On April 28th, 2021, Rui Hachimura had a decent game for the Washington Wizards, scoring 12 points along with a rebound and two assists. While this statline doesn’t stand out, it was one of the most significant nights of Hachimura’s career because of these two points:
This dunk landed the number two spot on the NBA’s Top Ten Plays of the Night, and showed everyone just how dangerous Hachimura can really be. Most fans may not know this unless you closely follow the Wizards or the Top 10 Plays of the Night, but Hachimura had a similar dunk earlier in the season; this time on Isaiah Stewart of the Detroit Pistons:
Hachimura’s game expands far beyond posterizing big men. While the Wizards have been riddled by injuries and COVID galore this season, Hachimura has stepped up his game. Over a ten game stretch during the end of March, Hachimura averaged 20.2 points, and 7.8 rebounds per game on 52.8% shooting from the field, 40.6% from three, and 82.6% from the free throw line. At the beginning of the season, Westbrook didn’t play back-to-backs, the Wizards canceled multiple games due to COVID-19 protocol and restrictions, and Beal was out for a short amount of time due to injury.
One of the things that makes Hachimura such a special player is his relentlessness. In his rookie season, Hachimura was blocked and dunked on multiple times by Karl Anthony-Towns, Anthony Davis, and Devin Booker. However, he never gave up, and kept relentlessly driving into the lane and contesting shots. While his three point shot is not yet particularly reliable (he is shooting 30% from three for his career thus far, but it’s slowly getting there), his bread and butter shot is his mid range jumper from near the free throw line. Whether it’s a pull-up, turnaround fade away, or in transition, Hachimura can make that shot nine times out of ten, over anyone.
As an example, take this possession against Giannis. Hachimura starts with the ball at the three point line, and knowing he is a bad three point shooter, Antetokounmpo gives him a little bit of space, but his hand is still near the ball. Hachimura then pump fakes, causing Giannis to move his arm. After creating a little bit of space, he drives to the left, something that it looks like Giannis was anticipating based on his feet. From there, Hachimura drives to the free throw line, then lowers his shoulder into Giannis, pushing him backwards and creating separation.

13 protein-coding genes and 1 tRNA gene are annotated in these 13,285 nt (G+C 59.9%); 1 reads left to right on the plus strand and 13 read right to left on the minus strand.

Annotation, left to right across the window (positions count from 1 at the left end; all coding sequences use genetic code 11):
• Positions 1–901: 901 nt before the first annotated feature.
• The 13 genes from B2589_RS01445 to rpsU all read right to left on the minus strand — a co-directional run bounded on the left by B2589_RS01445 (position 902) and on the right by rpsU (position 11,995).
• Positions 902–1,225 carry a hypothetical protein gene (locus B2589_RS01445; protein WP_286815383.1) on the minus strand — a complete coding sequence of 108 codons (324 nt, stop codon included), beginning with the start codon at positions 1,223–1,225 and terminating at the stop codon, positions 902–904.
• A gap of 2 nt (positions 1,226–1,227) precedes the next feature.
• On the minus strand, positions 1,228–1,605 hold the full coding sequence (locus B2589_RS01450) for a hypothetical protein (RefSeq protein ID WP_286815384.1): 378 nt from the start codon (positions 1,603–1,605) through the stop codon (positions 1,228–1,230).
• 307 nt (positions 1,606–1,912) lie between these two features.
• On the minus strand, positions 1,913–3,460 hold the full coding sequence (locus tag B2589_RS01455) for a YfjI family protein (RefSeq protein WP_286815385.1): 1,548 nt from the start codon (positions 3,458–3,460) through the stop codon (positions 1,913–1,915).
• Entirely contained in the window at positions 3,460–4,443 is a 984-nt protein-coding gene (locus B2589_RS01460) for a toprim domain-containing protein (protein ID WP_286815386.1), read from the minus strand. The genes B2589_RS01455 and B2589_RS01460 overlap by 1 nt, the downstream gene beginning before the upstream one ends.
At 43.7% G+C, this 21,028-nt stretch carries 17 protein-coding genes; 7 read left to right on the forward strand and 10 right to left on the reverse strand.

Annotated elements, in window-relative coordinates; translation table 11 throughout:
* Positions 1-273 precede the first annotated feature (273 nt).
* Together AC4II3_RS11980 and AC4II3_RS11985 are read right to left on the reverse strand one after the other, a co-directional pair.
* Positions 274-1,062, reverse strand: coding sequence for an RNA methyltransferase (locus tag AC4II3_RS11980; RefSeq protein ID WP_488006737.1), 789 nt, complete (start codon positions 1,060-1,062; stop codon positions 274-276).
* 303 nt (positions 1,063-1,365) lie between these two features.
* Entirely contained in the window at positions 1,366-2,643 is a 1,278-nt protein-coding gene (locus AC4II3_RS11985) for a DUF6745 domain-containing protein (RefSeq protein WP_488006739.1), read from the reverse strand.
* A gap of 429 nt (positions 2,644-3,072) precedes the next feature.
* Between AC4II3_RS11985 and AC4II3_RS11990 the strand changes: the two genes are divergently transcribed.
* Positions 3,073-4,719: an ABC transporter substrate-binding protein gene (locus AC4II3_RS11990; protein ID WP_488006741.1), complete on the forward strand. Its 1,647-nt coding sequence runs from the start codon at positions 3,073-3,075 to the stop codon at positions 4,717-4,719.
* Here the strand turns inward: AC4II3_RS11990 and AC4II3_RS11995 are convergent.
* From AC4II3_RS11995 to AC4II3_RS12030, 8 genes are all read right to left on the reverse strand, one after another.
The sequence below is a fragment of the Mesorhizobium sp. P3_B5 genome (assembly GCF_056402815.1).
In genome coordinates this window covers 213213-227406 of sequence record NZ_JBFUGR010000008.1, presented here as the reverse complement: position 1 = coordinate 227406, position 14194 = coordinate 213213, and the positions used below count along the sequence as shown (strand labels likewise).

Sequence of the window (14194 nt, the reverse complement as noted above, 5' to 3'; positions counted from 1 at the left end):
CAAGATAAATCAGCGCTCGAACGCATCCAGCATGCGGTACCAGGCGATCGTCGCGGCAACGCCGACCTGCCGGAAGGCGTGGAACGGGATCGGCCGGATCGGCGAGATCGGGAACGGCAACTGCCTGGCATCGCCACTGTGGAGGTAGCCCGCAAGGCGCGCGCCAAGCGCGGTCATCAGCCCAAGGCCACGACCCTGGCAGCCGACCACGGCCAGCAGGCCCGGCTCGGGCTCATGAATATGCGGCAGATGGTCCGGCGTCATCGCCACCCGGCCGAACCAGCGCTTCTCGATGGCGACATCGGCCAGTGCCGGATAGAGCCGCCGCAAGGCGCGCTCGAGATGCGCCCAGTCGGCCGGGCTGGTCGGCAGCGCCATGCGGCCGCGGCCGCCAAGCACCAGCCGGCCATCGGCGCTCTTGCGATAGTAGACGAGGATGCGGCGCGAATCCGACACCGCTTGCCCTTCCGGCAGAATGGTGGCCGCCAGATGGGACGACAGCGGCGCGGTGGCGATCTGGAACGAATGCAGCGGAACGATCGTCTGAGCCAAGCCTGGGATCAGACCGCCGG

After creating the space, Hachimura shoots a falling jumper. Antetokounmpo contests the shot, but can not get his hand on the ball due to Hachimura’s elevation and space. He then nails the jumper over the two time Defensive Player of the Year.
This isn’t the only time Hachimura has done that. In that same game, Hachimura made a similar move against Khris Middleton.
Grabbing the ball outside the free throw line, Hachimura gives Middleton a few pump fakes, making Middleton think he will shoot the long two. Instead, he catches Middleton completely off guard, and while Middleton’s feet are positioned in a way that would make Hachimura think to go left like he did to Giannis earlier, he instead goes right, meaning Middleton has to take a half second to change his feet. In that half second, Hachimura drives by him, and when Middleton recovers and tries to go into the lane to contest the shot, Hachimura pulls back, and nails the uncontested free throw line jumper.
It’s safe to say that Hachimura has mastered the pull-up jumper.
However, it’s not just Hachimura’s offensive game that makes him such a special player, it’s his defense as well. Being a 6’8″ power forward, Hachimura generally ends up with the tougher defensive assignments, such as LeBron James, Anthony Davis, Giannis Antetokounmpo, and Kevin Durant.
During that April 28th win over the Lakers, Hachimura held AD to 26 points. The reason I say held is that while Davis is averaging 23 points per game this season, LeBron James is out, and he is expected to carry the scoring load. With the next highest scorer being Andre Drummond, who is not known for his offensive game (because of his shot blocking and rebounding), it seems Davis has to score more than 30 points a game for the Lakers to have a real chance at winning. Even though he did his best to carry the Lakers and shot 50% from the field, Hachimura had a stretch during the third quarter where due to closely contesting his shots, Davis missed four shots in a row. It got to the point where LeBron James became so uninterested in watching his team lose he began using his phone, and walked off the court before the game had officially ended (much like the 1991 Detroit Pistons).
While his game still has a long way to go on the outside, Hachimura’s game has transitioned well into the NBA, scoring 30 points in a game this season and having many 20+ point games. Originally, when the Wizards drafted Hachimura, I had no idea who he was. I thought that the Wizards should grab Cam Reddish, who was a teammate of Zion Williamson and RJ Barrett at Duke. When they didn’t, I was very frustrated, thinking they had selected a guy who would become the next Dragon Bender.
I could not have been more wrong.
The Wizards are currently on a hot streak, winning 11 of their last 13 including an eight game win streak. They were battling against the Bulls and Raptors for the 10th seed in the play-in tournament, but now hold a two game advantage over those two teams and are two games behind the Indiana Pacers, who are in the 9th seed. While Russell Westbrook and Bradley Beal will lead the charge into the play-in and playoffs, the two glue guys who are holding the flaws of this team together are Daniel Gafford and Rui Hachimura.
Hachimura has been named to the All-Rookie second team and was selected into the Rising Stars Game. Do you think he will be an All-Star and member of the All-NBA in the future? Let me know in the comments below, don’t forget to follow the NBA Blog for more posts like this, and as always, have an awesome day!